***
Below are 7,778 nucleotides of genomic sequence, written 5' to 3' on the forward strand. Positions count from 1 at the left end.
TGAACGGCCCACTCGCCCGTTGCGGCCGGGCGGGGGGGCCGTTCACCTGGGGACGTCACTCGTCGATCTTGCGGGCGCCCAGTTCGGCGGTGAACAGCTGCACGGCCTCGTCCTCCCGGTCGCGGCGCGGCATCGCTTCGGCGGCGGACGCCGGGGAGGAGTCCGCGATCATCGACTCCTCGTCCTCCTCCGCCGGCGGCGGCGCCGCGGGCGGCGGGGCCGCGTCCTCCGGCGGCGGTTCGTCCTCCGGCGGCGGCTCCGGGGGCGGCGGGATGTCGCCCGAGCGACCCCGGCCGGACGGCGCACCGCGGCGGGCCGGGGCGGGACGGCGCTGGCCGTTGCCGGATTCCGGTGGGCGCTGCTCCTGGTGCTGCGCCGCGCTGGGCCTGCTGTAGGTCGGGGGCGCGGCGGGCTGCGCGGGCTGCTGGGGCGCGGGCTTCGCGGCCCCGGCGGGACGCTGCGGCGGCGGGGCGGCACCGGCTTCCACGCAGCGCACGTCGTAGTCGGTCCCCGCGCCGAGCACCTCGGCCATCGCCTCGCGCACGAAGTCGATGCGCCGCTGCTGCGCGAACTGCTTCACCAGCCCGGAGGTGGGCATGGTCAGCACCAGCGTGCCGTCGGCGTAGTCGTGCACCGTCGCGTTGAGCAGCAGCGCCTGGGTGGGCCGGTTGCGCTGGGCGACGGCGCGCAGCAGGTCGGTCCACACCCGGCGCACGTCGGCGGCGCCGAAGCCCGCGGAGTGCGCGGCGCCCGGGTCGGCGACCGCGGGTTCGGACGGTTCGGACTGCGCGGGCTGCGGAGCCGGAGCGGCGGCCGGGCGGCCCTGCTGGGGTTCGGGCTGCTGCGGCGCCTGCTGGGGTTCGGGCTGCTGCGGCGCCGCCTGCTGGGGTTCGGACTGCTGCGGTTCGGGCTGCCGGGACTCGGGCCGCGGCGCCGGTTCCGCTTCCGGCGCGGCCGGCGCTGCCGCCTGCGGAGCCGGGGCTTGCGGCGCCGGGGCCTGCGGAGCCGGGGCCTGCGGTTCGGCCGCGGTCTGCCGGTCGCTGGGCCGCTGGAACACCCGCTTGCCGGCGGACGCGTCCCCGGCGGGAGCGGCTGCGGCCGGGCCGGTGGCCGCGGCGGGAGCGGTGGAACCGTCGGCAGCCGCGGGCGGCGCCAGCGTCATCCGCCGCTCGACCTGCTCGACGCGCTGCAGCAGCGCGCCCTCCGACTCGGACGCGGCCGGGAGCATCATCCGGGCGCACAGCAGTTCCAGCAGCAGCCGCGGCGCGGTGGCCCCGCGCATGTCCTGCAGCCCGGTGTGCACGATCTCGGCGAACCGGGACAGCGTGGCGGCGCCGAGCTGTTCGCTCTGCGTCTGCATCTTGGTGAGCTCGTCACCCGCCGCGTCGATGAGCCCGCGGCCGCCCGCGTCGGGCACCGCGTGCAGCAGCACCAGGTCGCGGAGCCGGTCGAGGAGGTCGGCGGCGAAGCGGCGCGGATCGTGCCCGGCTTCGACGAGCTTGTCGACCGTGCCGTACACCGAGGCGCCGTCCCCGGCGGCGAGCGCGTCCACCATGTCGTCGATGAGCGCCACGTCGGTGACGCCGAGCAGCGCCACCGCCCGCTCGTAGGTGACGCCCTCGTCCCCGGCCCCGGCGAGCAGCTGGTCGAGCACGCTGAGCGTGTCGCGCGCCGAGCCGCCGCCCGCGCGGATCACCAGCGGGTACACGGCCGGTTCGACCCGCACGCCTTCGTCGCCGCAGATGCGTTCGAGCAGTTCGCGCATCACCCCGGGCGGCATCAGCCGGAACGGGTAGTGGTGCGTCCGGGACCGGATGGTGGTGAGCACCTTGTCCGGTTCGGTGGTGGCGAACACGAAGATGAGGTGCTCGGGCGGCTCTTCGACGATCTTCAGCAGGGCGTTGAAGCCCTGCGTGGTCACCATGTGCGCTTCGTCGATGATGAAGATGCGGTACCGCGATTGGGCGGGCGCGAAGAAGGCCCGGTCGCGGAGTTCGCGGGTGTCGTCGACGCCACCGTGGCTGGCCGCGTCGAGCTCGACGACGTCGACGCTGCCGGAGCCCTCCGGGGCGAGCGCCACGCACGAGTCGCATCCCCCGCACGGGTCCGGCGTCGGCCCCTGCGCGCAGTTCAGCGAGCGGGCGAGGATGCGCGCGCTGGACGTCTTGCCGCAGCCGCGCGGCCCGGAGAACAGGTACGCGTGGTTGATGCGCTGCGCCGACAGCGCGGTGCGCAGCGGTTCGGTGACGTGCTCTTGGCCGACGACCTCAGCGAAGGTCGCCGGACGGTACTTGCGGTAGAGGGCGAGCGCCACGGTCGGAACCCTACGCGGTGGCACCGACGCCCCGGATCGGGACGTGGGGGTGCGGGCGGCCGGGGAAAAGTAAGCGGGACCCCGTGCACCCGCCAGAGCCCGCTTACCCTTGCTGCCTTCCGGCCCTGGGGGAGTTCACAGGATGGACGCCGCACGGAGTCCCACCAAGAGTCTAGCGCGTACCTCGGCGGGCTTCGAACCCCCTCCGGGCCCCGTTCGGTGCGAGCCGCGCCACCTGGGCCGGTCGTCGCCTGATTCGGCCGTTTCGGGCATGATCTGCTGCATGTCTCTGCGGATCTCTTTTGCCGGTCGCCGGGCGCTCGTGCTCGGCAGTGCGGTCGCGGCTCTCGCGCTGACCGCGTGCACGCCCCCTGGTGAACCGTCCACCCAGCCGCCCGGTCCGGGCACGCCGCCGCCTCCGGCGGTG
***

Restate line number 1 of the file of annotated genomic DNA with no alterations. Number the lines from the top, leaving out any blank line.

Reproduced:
Below are 7,778 nucleotides of genomic sequence, written 5' to 3' on the forward strand. Positions count from 1 at the left end.